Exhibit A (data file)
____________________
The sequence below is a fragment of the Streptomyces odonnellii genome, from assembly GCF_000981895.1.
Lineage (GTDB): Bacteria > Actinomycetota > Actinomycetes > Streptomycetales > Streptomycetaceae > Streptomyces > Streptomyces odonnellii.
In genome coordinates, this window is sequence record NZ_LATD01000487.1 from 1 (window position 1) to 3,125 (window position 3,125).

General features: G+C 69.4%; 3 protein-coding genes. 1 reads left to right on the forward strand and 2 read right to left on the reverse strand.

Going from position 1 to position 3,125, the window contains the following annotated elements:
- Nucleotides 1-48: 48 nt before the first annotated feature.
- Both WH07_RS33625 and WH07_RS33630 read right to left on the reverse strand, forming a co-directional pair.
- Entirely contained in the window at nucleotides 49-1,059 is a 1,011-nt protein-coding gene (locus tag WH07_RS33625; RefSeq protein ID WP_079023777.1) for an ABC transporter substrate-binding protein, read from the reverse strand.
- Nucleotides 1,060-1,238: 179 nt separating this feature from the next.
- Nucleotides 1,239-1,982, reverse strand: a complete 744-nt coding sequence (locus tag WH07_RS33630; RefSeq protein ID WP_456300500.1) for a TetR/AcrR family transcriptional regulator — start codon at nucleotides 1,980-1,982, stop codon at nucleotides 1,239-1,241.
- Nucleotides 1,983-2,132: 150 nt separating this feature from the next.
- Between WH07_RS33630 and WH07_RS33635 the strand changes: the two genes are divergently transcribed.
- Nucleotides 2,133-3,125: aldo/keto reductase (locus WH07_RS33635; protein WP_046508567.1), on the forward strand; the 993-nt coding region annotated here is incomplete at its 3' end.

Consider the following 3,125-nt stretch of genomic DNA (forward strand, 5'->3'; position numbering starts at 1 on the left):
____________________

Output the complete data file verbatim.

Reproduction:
The sequence below is a fragment of the Streptomyces odonnellii genome, from assembly GCF_000981895.1.
Lineage (GTDB): Bacteria > Actinomycetota > Actinomycetes > Streptomycetales > Streptomycetaceae > Streptomyces > Streptomyces odonnellii.
In genome coordinates, this window is sequence record NZ_LATD01000487.1 from 1 (window position 1) to 3,125 (window position 3,125).

General features: G+C 69.4%; 3 protein-coding genes. 1 reads left to right on the forward strand and 2 read right to left on the reverse strand.

Going from position 1 to position 3,125, the window contains the following annotated elements:
- Nucleotides 1-48: 48 nt before the first annotated feature.
- Both WH07_RS33625 and WH07_RS33630 read right to left on the reverse strand, forming a co-directional pair.
- Entirely contained in the window at nucleotides 49-1,059 is a 1,011-nt protein-coding gene (locus tag WH07_RS33625; RefSeq protein ID WP_079023777.1) for an ABC transporter substrate-binding protein, read from the reverse strand.
- Nucleotides 1,060-1,238: 179 nt separating this feature from the next.
- Nucleotides 1,239-1,982, reverse strand: a complete 744-nt coding sequence (locus tag WH07_RS33630; RefSeq protein ID WP_456300500.1) for a TetR/AcrR family transcriptional regulator — start codon at nucleotides 1,980-1,982, stop codon at nucleotides 1,239-1,241.
- Nucleotides 1,983-2,132: 150 nt separating this feature from the next.
- Between WH07_RS33630 and WH07_RS33635 the strand changes: the two genes are divergently transcribed.
- Nucleotides 2,133-3,125: aldo/keto reductase (locus WH07_RS33635; protein WP_046508567.1), on the forward strand; the 993-nt coding region annotated here is incomplete at its 3' end.

Consider the following 3,125-nt stretch of genomic DNA (forward strand, 5'->3'; position numbering starts at 1 on the left):